by James G. Wargo
In June 2022, the Illinois General Assembly passed the Latex Glove Ban Act. 410 ILCS 180/1 et seq. The Act restricts the use of latex gloves by emergency medical services personnel (including emergency medical responders, emergency medical technicians, and paramedics), health care facilities personnel, and food service workers. The effective date of the legislation is January 1, 2023.
The Act is an attempt to address the growing health concerns related to the use of latex gloves by healthcare and food service workers. A latex allergy can result in symptoms that range from itchy skin and hives to a potentially life-threatening condition known as anaphylaxis. While latex allergies are estimated to generally affect between one to six percent of the general population, it is estimated that between 10–17% of healthcare workers have been diagnosed as suffering from a latex allergy. Due to these high impact levels, the Occupational Safety and Health Administration (“OSHA”) and the Food and Drug Administration (“FDA”) currently recognize latex allergies as a significant hazard to health care workers.
In response to this growing health hazard, the Latex Glove Ban Act prohibits the use of latex gloves by EMS personnel on or after January 1, 2023, except in the event a crisis exists that prevents their ability to reliably source non-latex gloves. Under such circumstances, latex gloves may be used while administering patient care. In the event an organization is unable to adequately source non-latex gloves, EMS personnel and health care facility personnel must prioritize non-latex gloves for the treatment of any patient with a self-identified allergy to latex and any patient who is unconscious or otherwise physically unable to communicate and whose medical history lacks sufficient information to indicate whether or not the patient has a latex allergy.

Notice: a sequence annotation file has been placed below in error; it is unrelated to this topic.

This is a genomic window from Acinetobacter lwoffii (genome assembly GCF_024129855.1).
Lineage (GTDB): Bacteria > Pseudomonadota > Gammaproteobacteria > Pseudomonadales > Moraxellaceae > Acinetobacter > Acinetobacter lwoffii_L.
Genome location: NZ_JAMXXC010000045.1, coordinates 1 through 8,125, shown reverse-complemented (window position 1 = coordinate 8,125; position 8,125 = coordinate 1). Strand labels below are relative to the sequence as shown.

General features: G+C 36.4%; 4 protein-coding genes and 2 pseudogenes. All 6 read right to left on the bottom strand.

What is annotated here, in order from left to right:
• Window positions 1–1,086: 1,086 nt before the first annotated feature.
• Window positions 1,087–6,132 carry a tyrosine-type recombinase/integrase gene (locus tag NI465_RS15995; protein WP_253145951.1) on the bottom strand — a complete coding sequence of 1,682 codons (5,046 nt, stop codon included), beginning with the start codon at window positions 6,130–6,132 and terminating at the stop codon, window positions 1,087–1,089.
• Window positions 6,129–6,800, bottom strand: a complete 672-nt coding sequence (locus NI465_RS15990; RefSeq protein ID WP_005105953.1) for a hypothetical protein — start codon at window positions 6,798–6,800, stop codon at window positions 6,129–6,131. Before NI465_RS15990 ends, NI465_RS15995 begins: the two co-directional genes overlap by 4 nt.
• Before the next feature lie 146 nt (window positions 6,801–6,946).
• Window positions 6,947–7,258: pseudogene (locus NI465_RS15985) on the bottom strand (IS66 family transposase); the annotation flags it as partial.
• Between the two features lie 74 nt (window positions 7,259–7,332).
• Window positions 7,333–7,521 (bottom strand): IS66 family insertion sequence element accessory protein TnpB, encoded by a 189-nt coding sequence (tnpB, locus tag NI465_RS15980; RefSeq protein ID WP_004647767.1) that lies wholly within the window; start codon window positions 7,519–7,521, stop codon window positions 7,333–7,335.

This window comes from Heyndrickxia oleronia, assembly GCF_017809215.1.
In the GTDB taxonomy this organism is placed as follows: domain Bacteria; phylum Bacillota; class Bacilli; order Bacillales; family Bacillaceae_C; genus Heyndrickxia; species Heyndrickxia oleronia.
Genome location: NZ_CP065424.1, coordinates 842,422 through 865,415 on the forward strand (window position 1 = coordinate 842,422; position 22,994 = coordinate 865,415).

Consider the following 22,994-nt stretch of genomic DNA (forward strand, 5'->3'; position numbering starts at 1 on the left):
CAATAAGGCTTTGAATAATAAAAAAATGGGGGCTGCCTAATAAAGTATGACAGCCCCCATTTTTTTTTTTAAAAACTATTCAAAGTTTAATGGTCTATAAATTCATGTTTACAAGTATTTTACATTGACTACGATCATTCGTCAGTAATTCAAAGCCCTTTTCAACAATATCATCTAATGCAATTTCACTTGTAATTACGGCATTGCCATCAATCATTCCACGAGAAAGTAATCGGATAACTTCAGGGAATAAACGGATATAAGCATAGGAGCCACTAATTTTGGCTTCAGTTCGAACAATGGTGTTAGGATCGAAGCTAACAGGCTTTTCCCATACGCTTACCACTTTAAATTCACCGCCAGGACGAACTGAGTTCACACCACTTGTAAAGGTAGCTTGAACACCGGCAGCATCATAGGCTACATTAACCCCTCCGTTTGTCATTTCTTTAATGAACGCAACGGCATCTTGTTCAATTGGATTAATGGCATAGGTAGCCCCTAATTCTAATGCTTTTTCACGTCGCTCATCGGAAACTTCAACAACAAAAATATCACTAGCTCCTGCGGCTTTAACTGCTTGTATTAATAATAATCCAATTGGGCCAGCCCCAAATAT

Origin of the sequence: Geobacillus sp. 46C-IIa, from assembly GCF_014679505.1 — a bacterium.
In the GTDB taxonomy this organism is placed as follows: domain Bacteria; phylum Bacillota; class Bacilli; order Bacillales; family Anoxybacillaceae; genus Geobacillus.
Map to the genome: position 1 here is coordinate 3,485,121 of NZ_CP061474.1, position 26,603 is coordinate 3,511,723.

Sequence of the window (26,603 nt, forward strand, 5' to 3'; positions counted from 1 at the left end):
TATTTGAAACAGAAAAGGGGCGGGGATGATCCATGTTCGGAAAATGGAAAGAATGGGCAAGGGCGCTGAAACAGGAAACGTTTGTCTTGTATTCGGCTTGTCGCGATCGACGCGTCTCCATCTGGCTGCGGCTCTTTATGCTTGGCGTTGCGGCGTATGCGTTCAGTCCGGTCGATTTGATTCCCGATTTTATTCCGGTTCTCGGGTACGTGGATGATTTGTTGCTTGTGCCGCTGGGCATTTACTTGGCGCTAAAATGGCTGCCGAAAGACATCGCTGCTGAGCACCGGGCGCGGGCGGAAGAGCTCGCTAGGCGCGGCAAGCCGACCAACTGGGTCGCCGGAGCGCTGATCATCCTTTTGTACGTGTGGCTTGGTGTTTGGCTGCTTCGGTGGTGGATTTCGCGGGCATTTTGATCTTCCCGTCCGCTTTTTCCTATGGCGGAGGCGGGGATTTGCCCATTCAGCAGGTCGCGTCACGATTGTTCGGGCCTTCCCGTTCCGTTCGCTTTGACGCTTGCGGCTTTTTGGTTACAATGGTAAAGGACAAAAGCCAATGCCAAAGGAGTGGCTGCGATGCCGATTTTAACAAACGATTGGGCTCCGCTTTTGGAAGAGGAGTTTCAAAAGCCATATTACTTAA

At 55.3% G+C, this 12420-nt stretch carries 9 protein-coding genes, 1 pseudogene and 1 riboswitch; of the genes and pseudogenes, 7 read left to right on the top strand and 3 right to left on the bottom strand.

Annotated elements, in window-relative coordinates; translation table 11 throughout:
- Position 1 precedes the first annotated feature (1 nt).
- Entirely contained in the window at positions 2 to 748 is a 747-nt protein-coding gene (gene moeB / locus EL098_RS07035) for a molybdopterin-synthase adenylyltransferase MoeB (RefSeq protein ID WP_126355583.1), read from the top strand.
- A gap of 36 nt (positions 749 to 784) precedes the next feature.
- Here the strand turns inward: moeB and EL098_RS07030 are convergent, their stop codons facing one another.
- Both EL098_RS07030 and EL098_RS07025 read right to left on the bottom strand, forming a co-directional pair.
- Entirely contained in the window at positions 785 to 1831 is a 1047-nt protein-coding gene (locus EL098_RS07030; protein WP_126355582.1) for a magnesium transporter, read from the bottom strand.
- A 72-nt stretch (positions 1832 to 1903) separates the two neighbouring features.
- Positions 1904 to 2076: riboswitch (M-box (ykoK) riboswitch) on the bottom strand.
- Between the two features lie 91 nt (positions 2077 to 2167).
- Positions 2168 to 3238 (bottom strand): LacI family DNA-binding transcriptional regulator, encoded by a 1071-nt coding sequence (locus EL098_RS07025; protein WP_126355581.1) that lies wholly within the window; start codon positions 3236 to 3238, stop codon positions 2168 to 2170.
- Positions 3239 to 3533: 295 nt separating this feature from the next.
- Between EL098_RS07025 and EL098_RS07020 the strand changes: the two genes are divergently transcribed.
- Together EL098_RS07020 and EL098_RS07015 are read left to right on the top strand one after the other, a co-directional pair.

Beginning on or after January 1, 2024, and except as otherwise allowed under the Act when a health care facility is unable to adequately stock non-latex gloves, health care facility personnel are prohibited from using latex gloves on any patient who is unconscious or otherwise physically unable to communicate and whose medical history lacks sufficient information to indicate whether or not the patient has a latex allergy.
Fire protection districts and municipal fire departments should take note of this important legislation that impacts the health and safety of their EMS personnel and update their policies and procedures to better protect against the health hazards posed by latex gloves.